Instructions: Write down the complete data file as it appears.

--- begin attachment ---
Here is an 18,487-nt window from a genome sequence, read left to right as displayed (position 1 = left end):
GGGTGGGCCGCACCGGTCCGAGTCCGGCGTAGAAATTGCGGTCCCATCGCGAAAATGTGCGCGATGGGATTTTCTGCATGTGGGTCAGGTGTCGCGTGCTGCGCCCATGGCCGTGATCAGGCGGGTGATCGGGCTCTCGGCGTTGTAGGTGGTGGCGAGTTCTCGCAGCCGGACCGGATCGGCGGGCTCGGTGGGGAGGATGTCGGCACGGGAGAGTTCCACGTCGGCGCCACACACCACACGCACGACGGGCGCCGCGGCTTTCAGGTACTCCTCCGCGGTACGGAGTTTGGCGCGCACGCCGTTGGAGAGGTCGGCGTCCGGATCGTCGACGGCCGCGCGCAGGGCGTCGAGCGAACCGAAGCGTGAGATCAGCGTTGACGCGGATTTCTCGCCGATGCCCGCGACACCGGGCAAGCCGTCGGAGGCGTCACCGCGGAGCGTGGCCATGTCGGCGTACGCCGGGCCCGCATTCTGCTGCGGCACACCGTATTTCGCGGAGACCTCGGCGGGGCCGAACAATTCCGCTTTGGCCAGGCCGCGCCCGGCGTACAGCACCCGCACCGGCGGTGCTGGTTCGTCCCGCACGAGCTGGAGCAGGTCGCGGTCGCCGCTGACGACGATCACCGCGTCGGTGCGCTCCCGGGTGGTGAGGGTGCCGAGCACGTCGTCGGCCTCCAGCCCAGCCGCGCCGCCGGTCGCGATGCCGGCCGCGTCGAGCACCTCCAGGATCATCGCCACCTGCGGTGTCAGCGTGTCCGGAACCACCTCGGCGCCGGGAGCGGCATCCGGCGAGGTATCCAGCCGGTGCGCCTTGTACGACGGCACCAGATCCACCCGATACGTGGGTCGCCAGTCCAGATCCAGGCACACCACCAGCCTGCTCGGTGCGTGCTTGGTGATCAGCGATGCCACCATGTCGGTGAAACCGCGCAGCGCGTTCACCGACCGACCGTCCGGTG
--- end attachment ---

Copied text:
Here is an 18,487-nt window from a genome sequence, read left to right as displayed (position 1 = left end):
GGGTGGGCCGCACCGGTCCGAGTCCGGCGTAGAAATTGCGGTCCCATCGCGAAAATGTGCGCGATGGGATTTTCTGCATGTGGGTCAGGTGTCGCGTGCTGCGCCCATGGCCGTGATCAGGCGGGTGATCGGGCTCTCGGCGTTGTAGGTGGTGGCGAGTTCTCGCAGCCGGACCGGATCGGCGGGCTCGGTGGGGAGGATGTCGGCACGGGAGAGTTCCACGTCGGCGCCACACACCACACGCACGACGGGCGCCGCGGCTTTCAGGTACTCCTCCGCGGTACGGAGTTTGGCGCGCACGCCGTTGGAGAGGTCGGCGTCCGGATCGTCGACGGCCGCGCGCAGGGCGTCGAGCGAACCGAAGCGTGAGATCAGCGTTGACGCGGATTTCTCGCCGATGCCCGCGACACCGGGCAAGCCGTCGGAGGCGTCACCGCGGAGCGTGGCCATGTCGGCGTACGCCGGGCCCGCATTCTGCTGCGGCACACCGTATTTCGCGGAGACCTCGGCGGGGCCGAACAATTCCGCTTTGGCCAGGCCGCGCCCGGCGTACAGCACCCGCACCGGCGGTGCTGGTTCGTCCCGCACGAGCTGGAGCAGGTCGCGGTCGCCGCTGACGACGATCACCGCGTCGGTGCGCTCCCGGGTGGTGAGGGTGCCGAGCACGTCGTCGGCCTCCAGCCCAGCCGCGCCGCCGGTCGCGATGCCGGCCGCGTCGAGCACCTCCAGGATCATCGCCACCTGCGGTGTCAGCGTGTCCGGAACCACCTCGGCGCCGGGAGCGGCATCCGGCGAGGTATCCAGCCGGTGCGCCTTGTACGACGGCACCAGATCCACCCGATACGTGGGTCGCCAGTCCAGATCCAGGCACACCACCAGCCTGCTCGGTGCGTGCTTGGTGATCAGCGATGCCACCATGTCGGTGAAACCGCGCAGCGCGTTCACCGACCGACCGTCCGGTG